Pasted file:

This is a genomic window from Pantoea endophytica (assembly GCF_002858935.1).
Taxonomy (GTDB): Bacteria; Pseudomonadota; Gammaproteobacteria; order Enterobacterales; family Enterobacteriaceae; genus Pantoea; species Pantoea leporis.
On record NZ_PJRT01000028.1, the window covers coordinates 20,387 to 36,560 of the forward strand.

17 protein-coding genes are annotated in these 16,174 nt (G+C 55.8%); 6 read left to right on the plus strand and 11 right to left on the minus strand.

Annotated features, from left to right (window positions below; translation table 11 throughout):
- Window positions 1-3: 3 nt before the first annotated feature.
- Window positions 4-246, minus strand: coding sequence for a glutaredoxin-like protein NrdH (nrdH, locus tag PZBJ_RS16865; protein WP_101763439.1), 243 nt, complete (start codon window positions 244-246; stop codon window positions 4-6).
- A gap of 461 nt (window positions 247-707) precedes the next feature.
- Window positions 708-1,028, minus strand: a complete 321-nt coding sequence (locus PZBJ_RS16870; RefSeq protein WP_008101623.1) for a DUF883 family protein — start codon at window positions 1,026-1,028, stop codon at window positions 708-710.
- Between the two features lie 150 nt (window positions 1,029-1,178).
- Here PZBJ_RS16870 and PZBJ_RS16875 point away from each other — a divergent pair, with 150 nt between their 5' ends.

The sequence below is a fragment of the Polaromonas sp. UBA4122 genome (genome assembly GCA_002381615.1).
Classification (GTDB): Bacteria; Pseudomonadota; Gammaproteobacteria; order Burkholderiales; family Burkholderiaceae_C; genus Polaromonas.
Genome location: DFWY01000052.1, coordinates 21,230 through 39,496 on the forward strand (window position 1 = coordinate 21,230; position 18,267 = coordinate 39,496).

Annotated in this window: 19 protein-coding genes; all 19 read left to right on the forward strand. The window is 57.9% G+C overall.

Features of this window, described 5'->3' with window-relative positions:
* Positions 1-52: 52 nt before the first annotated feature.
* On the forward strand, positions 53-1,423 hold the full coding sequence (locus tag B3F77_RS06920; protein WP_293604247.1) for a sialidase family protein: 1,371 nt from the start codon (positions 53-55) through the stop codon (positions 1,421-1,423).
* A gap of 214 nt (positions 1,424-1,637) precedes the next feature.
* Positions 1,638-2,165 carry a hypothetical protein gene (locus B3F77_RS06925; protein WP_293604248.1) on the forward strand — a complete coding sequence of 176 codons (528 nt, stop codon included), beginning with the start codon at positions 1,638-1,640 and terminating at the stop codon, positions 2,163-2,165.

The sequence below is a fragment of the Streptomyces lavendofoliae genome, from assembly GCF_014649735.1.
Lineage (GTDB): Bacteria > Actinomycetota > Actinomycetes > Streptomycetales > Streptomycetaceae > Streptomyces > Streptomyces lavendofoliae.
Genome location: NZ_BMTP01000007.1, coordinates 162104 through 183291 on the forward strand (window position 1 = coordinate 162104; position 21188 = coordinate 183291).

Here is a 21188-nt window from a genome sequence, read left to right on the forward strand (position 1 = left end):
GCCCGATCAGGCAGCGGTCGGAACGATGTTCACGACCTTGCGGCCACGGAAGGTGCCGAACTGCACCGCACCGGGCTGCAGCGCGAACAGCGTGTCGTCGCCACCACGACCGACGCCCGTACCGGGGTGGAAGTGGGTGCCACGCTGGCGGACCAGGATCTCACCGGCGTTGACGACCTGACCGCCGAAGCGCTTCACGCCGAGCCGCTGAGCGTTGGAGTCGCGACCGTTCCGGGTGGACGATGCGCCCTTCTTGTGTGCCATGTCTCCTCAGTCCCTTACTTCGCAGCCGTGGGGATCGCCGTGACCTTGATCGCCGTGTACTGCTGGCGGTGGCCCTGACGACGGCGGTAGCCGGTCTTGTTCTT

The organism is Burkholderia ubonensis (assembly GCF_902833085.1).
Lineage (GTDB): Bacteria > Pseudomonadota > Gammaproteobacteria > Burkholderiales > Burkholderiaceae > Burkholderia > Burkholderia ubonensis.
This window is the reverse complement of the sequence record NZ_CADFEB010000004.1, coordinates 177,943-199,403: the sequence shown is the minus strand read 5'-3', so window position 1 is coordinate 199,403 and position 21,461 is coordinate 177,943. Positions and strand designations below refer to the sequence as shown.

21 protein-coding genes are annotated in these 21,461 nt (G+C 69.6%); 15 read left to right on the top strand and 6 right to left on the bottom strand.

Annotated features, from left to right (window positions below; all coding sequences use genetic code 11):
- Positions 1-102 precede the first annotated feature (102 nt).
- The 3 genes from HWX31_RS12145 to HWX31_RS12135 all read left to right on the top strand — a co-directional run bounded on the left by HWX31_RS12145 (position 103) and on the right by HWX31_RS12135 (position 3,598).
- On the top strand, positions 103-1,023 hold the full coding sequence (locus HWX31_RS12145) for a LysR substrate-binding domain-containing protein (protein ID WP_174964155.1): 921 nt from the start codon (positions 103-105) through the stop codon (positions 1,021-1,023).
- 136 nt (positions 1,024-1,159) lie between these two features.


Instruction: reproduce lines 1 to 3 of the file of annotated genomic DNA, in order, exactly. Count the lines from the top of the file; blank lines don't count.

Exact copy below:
This is a genomic window from Pantoea endophytica (assembly GCF_002858935.1).
Taxonomy (GTDB): Bacteria; Pseudomonadota; Gammaproteobacteria; order Enterobacterales; family Enterobacteriaceae; genus Pantoea; species Pantoea leporis.
On record NZ_PJRT01000028.1, the window covers coordinates 20,387 to 36,560 of the forward strand.